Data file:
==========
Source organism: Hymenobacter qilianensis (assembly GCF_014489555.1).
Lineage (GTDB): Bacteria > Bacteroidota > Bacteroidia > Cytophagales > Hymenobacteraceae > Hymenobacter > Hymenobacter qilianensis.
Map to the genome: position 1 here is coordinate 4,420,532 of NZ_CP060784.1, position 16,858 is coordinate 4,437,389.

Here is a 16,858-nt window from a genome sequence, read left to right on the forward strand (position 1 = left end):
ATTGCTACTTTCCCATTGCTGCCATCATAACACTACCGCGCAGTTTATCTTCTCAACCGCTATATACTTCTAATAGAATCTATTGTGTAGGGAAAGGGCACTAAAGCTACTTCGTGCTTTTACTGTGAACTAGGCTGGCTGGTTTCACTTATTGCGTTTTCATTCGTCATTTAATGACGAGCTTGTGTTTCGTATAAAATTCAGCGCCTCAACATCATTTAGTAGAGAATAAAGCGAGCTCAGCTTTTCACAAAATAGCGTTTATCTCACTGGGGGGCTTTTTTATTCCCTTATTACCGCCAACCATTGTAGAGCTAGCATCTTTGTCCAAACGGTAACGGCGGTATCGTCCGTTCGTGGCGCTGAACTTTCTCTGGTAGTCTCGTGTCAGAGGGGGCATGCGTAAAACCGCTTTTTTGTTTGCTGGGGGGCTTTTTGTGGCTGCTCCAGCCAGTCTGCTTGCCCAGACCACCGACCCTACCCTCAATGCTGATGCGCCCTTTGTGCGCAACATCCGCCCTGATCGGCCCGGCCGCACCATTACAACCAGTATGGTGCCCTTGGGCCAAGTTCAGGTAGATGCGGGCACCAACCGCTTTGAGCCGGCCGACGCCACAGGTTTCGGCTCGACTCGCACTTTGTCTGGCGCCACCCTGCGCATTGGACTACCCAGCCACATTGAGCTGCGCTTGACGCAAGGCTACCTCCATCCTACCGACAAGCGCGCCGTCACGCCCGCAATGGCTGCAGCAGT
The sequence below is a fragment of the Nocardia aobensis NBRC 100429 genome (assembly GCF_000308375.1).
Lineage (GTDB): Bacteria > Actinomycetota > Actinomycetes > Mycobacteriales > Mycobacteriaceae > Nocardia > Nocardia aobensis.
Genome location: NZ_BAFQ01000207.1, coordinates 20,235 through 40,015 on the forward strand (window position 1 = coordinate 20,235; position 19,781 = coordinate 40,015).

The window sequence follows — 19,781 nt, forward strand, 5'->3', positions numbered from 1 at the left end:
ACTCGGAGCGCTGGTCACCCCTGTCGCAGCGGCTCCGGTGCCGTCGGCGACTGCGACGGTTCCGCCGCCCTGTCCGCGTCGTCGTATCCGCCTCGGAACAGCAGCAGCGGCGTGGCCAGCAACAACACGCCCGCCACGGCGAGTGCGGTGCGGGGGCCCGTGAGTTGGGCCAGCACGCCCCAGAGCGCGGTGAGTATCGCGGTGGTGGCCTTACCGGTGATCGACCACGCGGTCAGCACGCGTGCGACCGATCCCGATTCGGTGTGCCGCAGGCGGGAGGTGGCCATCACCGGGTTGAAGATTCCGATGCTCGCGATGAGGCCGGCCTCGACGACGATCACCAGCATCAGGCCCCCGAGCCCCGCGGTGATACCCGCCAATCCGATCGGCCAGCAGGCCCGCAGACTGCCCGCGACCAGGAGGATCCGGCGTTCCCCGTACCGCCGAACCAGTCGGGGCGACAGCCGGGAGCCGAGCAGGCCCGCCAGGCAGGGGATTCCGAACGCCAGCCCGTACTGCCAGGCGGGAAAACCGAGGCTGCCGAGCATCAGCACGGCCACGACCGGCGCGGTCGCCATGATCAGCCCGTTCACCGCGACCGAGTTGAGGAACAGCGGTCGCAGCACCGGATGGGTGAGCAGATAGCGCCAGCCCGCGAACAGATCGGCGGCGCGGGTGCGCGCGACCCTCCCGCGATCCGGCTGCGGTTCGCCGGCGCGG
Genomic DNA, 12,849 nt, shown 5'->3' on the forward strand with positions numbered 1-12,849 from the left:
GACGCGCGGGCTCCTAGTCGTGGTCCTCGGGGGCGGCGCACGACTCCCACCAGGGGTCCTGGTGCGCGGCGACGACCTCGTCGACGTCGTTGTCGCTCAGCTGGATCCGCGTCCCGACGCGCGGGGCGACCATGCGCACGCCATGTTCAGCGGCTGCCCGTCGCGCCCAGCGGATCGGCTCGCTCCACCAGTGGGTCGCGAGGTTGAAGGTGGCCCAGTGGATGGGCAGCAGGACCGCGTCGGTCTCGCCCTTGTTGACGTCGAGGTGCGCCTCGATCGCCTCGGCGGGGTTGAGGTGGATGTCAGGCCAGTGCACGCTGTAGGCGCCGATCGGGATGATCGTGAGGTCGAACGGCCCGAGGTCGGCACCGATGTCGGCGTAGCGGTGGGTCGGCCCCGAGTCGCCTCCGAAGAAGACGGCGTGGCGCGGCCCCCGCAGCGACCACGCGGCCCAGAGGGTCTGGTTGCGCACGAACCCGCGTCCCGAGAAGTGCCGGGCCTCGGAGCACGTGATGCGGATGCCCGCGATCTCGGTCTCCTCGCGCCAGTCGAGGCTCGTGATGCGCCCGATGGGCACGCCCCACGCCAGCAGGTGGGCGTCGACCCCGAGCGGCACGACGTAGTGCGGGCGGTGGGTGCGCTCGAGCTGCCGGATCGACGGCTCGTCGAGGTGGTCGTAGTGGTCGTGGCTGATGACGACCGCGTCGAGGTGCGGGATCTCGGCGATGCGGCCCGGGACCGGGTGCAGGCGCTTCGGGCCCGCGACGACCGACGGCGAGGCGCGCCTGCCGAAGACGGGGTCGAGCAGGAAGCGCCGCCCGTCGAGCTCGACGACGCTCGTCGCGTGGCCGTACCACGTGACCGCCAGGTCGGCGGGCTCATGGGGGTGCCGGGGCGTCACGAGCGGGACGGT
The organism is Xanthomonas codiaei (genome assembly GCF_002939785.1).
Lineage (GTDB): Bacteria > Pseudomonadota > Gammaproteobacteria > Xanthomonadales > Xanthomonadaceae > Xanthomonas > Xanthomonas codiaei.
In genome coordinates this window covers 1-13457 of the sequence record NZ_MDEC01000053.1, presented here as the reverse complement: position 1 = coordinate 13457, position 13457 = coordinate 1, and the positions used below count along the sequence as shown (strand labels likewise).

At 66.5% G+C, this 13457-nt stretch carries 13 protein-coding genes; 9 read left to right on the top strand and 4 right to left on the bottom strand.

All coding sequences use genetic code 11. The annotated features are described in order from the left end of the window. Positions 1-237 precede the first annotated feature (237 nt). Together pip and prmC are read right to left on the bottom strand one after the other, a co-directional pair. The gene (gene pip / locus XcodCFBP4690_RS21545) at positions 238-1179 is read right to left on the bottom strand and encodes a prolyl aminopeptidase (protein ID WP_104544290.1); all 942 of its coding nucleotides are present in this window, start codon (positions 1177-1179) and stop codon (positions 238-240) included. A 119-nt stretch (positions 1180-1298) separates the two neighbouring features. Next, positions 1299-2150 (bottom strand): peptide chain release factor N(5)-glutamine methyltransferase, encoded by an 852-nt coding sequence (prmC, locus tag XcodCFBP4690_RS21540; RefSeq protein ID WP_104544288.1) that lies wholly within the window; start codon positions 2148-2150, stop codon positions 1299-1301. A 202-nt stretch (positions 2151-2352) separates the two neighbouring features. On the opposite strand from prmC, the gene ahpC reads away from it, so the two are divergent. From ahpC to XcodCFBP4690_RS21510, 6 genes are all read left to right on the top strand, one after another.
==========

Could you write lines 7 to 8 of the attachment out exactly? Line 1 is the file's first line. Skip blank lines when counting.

Lineage (GTDB): Bacteria > Actinomycetota > Actinomycetes > Mycobacteriales > Mycobacteriaceae > Nocardia > Nocardia aobensis.
Genome location: NZ_BAFQ01000207.1, coordinates 20,235 through 40,015 on the forward strand (window position 1 = coordinate 20,235; position 19,781 = coordinate 40,015).